When admission to hospital is needed for depression
In some cases, severe depression may require hospital in-patient care.
Although doctors would rather treat people for depression out of hospital, admission to hospital may be recommended, or ordered under the Mental Health Act for a person's own health or safety, or to protect others.
Hospital treatment allows psychiatrists to closely monitor a patient and their treatments in a safe and supportive environment.
Who needs to be admitted to hospital for depression?
There are many people with depression who might benefit from a hospital stay. Here are some examples:
- People who are at risk of hurting themselves or others. Preventing suicide and violence is the most common reason for hospitalisation. A stay in the hospital allows you to get back in control.
- People who are unable to function. Hospitalisation makes sense if you are so depressed that you can't take care of yourself.
- People who need observation when trying a new medication. Sometimes, your doctor may be fine-tuning your depression medicine and may want you to be admitted into the hospital. Since you will be under constant observation there, your doctor will be able to see more easily how well a treatment is working.
- People who need treatments that are given only in a hospital. Some treatments, like electroconvulsive therapy (ECT) are usually given in the hospital. A stay in the hospital allows you to recover from anaesthesia and gives your doctors a chance to see how you're doing after treatment.
What are your rights regarding hospitalisation for depression?
Many people with depression admit themselves into the hospital because they feel unstable or suicidal. But others are hospitalised against their will - this is often referred to as ‘being sectioned’ - and this only happens if doctors, a social worker, or close relative, believe it is necessary. Generally, you can only be hospitalised against your wishes if you are considered to be a risk to yourself or others.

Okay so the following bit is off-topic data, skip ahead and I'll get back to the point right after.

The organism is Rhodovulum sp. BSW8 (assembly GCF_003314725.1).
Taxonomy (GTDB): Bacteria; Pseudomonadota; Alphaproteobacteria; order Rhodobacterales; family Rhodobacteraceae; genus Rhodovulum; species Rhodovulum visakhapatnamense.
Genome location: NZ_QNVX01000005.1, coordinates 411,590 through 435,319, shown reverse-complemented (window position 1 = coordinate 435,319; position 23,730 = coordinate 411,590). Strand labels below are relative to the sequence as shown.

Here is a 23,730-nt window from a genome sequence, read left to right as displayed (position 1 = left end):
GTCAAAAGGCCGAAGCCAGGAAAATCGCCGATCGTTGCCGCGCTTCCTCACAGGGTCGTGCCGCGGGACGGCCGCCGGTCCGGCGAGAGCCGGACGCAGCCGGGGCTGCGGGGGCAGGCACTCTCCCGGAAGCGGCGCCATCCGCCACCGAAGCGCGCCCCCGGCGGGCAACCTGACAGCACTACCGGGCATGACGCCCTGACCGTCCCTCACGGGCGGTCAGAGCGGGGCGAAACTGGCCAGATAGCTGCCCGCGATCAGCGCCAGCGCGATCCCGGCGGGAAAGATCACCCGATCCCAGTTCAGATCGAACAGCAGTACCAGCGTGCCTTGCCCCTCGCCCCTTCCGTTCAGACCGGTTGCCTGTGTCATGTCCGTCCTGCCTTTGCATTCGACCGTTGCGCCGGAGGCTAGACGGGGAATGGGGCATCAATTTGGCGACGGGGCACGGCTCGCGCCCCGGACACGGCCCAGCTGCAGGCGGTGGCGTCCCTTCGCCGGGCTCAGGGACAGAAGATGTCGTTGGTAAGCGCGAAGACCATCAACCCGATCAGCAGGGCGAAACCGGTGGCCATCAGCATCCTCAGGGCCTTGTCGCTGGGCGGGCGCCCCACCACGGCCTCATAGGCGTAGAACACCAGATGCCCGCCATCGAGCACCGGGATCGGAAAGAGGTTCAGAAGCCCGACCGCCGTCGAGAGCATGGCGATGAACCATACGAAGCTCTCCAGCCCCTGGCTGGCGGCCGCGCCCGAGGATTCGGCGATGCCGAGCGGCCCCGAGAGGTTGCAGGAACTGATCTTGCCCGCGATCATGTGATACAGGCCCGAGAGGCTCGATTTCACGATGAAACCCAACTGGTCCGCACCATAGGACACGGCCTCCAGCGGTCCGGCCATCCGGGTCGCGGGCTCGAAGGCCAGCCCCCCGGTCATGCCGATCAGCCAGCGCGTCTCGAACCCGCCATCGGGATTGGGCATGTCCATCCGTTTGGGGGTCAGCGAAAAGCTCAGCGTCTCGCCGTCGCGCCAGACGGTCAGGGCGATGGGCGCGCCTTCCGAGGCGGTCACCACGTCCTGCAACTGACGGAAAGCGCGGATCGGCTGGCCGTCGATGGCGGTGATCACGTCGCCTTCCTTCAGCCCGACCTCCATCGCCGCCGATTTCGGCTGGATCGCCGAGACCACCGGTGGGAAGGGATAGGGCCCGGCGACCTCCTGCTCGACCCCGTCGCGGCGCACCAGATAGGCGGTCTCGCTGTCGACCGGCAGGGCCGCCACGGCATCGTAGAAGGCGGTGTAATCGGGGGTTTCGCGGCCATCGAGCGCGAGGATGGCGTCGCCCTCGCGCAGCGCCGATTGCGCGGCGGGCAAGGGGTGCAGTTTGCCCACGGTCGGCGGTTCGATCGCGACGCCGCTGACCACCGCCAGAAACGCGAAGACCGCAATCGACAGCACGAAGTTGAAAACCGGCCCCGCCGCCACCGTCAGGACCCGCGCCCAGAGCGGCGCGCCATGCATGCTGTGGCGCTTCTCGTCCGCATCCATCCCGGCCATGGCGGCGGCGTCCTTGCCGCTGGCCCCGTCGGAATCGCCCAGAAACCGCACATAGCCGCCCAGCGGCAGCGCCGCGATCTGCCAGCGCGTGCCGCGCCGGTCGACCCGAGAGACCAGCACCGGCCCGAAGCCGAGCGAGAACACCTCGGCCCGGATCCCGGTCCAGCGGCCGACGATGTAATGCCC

During an emergency, a health care professional or police officer may require you to be evaluated by a hospital. Once there, a hospital doctor will talk to you and decide whether you actually need to be hospitalised.
Under the 1983 Mental Health Act you can initially be sectioned for only 72 hours whilst doctors evaluate your case, but this can be increased to 28 days if further psychiatric assessment is needed. At the end of this period doctors can detain you for a further six months - but if your condition improves you can be released at any time.
Bear in mind, if you disagree with the hospital's assessment, you - or a relative - can appeal to your NHS Trust.
When you're in the hospital, you may face some tough restrictions. Even if you admit yourself into hospital, you may not be able to leave as soon as you want. The hospital may strictly control visits from family and friends, and limit the items you can take in with you. You may be on a locked ward for at least some of your stay. You may also be expected to follow a certain schedule. While the restrictions can be hard to accept, keep in mind that they are in place for the safety of you and the other patients.
Remember that most hospital stays for depression are brief and voluntary. The goal is for you to stay until your doctors are confident that you are safe and stable.